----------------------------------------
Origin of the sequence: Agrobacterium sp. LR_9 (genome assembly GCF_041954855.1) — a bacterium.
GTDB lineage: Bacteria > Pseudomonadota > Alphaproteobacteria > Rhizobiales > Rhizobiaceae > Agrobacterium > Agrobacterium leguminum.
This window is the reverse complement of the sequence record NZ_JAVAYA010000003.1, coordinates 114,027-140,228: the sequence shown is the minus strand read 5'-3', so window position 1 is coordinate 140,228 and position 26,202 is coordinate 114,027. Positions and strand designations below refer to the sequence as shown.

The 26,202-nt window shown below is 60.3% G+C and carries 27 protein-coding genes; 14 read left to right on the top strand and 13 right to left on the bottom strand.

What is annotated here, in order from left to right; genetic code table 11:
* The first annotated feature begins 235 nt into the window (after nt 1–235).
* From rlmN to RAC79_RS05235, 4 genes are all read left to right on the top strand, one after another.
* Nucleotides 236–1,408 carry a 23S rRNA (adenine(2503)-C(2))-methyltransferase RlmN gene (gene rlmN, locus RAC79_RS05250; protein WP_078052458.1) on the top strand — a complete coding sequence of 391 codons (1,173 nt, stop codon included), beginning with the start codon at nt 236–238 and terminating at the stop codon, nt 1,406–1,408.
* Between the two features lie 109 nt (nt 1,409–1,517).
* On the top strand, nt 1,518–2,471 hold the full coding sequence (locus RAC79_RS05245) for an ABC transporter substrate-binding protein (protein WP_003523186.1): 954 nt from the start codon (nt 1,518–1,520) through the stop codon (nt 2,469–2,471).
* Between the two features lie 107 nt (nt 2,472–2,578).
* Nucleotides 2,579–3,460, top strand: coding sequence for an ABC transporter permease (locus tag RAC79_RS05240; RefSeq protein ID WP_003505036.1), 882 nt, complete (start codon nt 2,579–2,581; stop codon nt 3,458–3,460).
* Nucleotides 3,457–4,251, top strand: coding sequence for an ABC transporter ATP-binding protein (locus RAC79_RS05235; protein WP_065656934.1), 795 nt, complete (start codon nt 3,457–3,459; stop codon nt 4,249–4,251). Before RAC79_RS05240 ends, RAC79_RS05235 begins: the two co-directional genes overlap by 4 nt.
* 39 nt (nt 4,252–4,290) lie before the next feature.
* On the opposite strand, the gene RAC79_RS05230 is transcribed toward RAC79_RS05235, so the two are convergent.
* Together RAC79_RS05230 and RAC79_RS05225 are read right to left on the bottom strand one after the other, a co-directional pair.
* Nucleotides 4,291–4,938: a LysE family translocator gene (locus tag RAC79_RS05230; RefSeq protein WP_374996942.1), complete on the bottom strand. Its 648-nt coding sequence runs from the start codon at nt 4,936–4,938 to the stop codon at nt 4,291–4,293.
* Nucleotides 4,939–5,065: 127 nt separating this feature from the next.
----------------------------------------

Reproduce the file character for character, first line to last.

Origin of the sequence: Agrobacterium sp. LR_9 (genome assembly GCF_041954855.1) — a bacterium.
GTDB lineage: Bacteria > Pseudomonadota > Alphaproteobacteria > Rhizobiales > Rhizobiaceae > Agrobacterium > Agrobacterium leguminum.
This window is the reverse complement of the sequence record NZ_JAVAYA010000003.1, coordinates 114,027-140,228: the sequence shown is the minus strand read 5'-3', so window position 1 is coordinate 140,228 and position 26,202 is coordinate 114,027. Positions and strand designations below refer to the sequence as shown.

The 26,202-nt window shown below is 60.3% G+C and carries 27 protein-coding genes; 14 read left to right on the top strand and 13 right to left on the bottom strand.

What is annotated here, in order from left to right; genetic code table 11:
* The first annotated feature begins 235 nt into the window (after nt 1–235).
* From rlmN to RAC79_RS05235, 4 genes are all read left to right on the top strand, one after another.
* Nucleotides 236–1,408 carry a 23S rRNA (adenine(2503)-C(2))-methyltransferase RlmN gene (gene rlmN, locus RAC79_RS05250; protein WP_078052458.1) on the top strand — a complete coding sequence of 391 codons (1,173 nt, stop codon included), beginning with the start codon at nt 236–238 and terminating at the stop codon, nt 1,406–1,408.
* Between the two features lie 109 nt (nt 1,409–1,517).
* On the top strand, nt 1,518–2,471 hold the full coding sequence (locus RAC79_RS05245) for an ABC transporter substrate-binding protein (protein WP_003523186.1): 954 nt from the start codon (nt 1,518–1,520) through the stop codon (nt 2,469–2,471).
* Between the two features lie 107 nt (nt 2,472–2,578).
* Nucleotides 2,579–3,460, top strand: coding sequence for an ABC transporter permease (locus tag RAC79_RS05240; RefSeq protein ID WP_003505036.1), 882 nt, complete (start codon nt 2,579–2,581; stop codon nt 3,458–3,460).
* Nucleotides 3,457–4,251, top strand: coding sequence for an ABC transporter ATP-binding protein (locus RAC79_RS05235; protein WP_065656934.1), 795 nt, complete (start codon nt 3,457–3,459; stop codon nt 4,249–4,251). Before RAC79_RS05240 ends, RAC79_RS05235 begins: the two co-directional genes overlap by 4 nt.
* 39 nt (nt 4,252–4,290) lie before the next feature.
* On the opposite strand, the gene RAC79_RS05230 is transcribed toward RAC79_RS05235, so the two are convergent.
* Together RAC79_RS05230 and RAC79_RS05225 are read right to left on the bottom strand one after the other, a co-directional pair.
* Nucleotides 4,291–4,938: a LysE family translocator gene (locus tag RAC79_RS05230; RefSeq protein WP_374996942.1), complete on the bottom strand. Its 648-nt coding sequence runs from the start codon at nt 4,936–4,938 to the stop codon at nt 4,291–4,293.
* Nucleotides 4,939–5,065: 127 nt separating this feature from the next.